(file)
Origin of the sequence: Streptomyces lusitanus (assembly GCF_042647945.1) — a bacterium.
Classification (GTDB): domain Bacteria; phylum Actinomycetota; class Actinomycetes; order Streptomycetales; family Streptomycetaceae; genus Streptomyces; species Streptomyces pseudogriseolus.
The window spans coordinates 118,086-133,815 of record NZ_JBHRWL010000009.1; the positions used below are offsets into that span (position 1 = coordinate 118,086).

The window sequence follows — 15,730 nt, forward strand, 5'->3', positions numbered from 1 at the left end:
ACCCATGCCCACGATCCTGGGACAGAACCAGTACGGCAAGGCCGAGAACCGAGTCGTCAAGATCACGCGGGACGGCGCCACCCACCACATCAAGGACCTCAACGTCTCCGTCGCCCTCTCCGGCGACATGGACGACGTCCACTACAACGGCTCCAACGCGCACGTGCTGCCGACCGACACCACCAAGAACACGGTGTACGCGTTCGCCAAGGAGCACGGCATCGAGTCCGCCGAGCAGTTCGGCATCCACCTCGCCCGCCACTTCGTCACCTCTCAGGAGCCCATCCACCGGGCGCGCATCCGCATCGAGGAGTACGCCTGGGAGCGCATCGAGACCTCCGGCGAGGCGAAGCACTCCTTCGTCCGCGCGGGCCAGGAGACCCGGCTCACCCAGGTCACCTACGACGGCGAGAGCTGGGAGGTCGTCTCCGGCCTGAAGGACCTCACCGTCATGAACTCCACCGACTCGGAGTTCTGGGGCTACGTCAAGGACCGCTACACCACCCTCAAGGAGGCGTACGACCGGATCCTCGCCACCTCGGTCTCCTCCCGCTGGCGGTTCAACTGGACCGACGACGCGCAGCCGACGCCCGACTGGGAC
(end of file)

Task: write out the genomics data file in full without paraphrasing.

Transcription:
Origin of the sequence: Streptomyces lusitanus (assembly GCF_042647945.1) — a bacterium.
Classification (GTDB): domain Bacteria; phylum Actinomycetota; class Actinomycetes; order Streptomycetales; family Streptomycetaceae; genus Streptomyces; species Streptomyces pseudogriseolus.
The window spans coordinates 118,086-133,815 of record NZ_JBHRWL010000009.1; the positions used below are offsets into that span (position 1 = coordinate 118,086).

The window sequence follows — 15,730 nt, forward strand, 5'->3', positions numbered from 1 at the left end:
ACCCATGCCCACGATCCTGGGACAGAACCAGTACGGCAAGGCCGAGAACCGAGTCGTCAAGATCACGCGGGACGGCGCCACCCACCACATCAAGGACCTCAACGTCTCCGTCGCCCTCTCCGGCGACATGGACGACGTCCACTACAACGGCTCCAACGCGCACGTGCTGCCGACCGACACCACCAAGAACACGGTGTACGCGTTCGCCAAGGAGCACGGCATCGAGTCCGCCGAGCAGTTCGGCATCCACCTCGCCCGCCACTTCGTCACCTCTCAGGAGCCCATCCACCGGGCGCGCATCCGCATCGAGGAGTACGCCTGGGAGCGCATCGAGACCTCCGGCGAGGCGAAGCACTCCTTCGTCCGCGCGGGCCAGGAGACCCGGCTCACCCAGGTCACCTACGACGGCGAGAGCTGGGAGGTCGTCTCCGGCCTGAAGGACCTCACCGTCATGAACTCCACCGACTCGGAGTTCTGGGGCTACGTCAAGGACCGCTACACCACCCTCAAGGAGGCGTACGACCGGATCCTCGCCACCTCGGTCTCCTCCCGCTGGCGGTTCAACTGGACCGACGACGCGCAGCCGACGCCCGACTGGGAC